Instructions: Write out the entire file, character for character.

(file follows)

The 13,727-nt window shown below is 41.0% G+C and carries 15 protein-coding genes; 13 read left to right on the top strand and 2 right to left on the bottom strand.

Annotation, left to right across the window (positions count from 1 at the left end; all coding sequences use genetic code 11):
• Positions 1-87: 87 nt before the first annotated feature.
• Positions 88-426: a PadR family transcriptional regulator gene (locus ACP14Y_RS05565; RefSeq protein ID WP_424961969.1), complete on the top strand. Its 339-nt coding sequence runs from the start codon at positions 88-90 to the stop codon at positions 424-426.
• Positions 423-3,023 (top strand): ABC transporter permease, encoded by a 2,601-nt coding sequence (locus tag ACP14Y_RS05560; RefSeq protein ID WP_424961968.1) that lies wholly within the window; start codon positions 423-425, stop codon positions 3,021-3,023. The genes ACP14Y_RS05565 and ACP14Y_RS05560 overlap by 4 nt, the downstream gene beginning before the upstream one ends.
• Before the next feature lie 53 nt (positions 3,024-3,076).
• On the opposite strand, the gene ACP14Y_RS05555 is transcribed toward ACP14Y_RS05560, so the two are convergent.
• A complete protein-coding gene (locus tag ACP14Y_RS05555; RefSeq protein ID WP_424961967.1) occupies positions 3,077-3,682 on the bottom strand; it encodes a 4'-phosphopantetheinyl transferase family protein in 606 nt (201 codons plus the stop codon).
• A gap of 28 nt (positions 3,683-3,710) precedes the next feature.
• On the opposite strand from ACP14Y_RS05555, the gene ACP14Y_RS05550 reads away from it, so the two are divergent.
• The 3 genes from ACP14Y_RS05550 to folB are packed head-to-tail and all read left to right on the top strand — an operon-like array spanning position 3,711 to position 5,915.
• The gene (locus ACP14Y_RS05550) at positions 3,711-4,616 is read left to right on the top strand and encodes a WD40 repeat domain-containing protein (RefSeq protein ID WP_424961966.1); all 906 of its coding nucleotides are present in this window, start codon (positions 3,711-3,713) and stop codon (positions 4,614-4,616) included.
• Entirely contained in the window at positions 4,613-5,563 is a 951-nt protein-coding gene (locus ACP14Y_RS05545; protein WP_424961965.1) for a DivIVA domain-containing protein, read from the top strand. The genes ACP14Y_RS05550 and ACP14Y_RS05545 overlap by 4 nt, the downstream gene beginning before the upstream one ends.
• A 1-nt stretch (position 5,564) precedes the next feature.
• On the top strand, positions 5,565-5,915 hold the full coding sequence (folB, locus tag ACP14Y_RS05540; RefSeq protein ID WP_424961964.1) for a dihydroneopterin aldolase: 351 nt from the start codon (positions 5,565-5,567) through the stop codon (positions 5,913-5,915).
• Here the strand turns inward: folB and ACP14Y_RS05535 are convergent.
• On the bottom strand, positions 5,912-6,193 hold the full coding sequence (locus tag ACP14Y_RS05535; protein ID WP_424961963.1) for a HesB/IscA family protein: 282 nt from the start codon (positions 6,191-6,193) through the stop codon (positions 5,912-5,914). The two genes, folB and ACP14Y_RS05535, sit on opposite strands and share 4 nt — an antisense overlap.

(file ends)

The 13,727-nt window shown below is 41.0% G+C and carries 15 protein-coding genes; 13 read left to right on the top strand and 2 right to left on the bottom strand.

Annotation, left to right across the window (positions count from 1 at the left end; all coding sequences use genetic code 11):
• Positions 1-87: 87 nt before the first annotated feature.
• Positions 88-426: a PadR family transcriptional regulator gene (locus ACP14Y_RS05565; RefSeq protein ID WP_424961969.1), complete on the top strand. Its 339-nt coding sequence runs from the start codon at positions 88-90 to the stop codon at positions 424-426.
• Positions 423-3,023 (top strand): ABC transporter permease, encoded by a 2,601-nt coding sequence (locus tag ACP14Y_RS05560; RefSeq protein ID WP_424961968.1) that lies wholly within the window; start codon positions 423-425, stop codon positions 3,021-3,023. The genes ACP14Y_RS05565 and ACP14Y_RS05560 overlap by 4 nt, the downstream gene beginning before the upstream one ends.
• Before the next feature lie 53 nt (positions 3,024-3,076).
• On the opposite strand, the gene ACP14Y_RS05555 is transcribed toward ACP14Y_RS05560, so the two are convergent.
• A complete protein-coding gene (locus tag ACP14Y_RS05555; RefSeq protein ID WP_424961967.1) occupies positions 3,077-3,682 on the bottom strand; it encodes a 4'-phosphopantetheinyl transferase family protein in 606 nt (201 codons plus the stop codon).
• A gap of 28 nt (positions 3,683-3,710) precedes the next feature.
• On the opposite strand from ACP14Y_RS05555, the gene ACP14Y_RS05550 reads away from it, so the two are divergent.
• The 3 genes from ACP14Y_RS05550 to folB are packed head-to-tail and all read left to right on the top strand — an operon-like array spanning position 3,711 to position 5,915.
• The gene (locus ACP14Y_RS05550) at positions 3,711-4,616 is read left to right on the top strand and encodes a WD40 repeat domain-containing protein (RefSeq protein ID WP_424961966.1); all 906 of its coding nucleotides are present in this window, start codon (positions 3,711-3,713) and stop codon (positions 4,614-4,616) included.
• Entirely contained in the window at positions 4,613-5,563 is a 951-nt protein-coding gene (locus ACP14Y_RS05545; protein WP_424961965.1) for a DivIVA domain-containing protein, read from the top strand. The genes ACP14Y_RS05550 and ACP14Y_RS05545 overlap by 4 nt, the downstream gene beginning before the upstream one ends.
• A 1-nt stretch (position 5,564) precedes the next feature.
• On the top strand, positions 5,565-5,915 hold the full coding sequence (folB, locus tag ACP14Y_RS05540; RefSeq protein ID WP_424961964.1) for a dihydroneopterin aldolase: 351 nt from the start codon (positions 5,565-5,567) through the stop codon (positions 5,913-5,915).
• Here the strand turns inward: folB and ACP14Y_RS05535 are convergent.
• On the bottom strand, positions 5,912-6,193 hold the full coding sequence (locus tag ACP14Y_RS05535; protein ID WP_424961963.1) for a HesB/IscA family protein: 282 nt from the start codon (positions 6,191-6,193) through the stop codon (positions 5,912-5,914). The two genes, folB and ACP14Y_RS05535, sit on opposite strands and share 4 nt — an antisense overlap.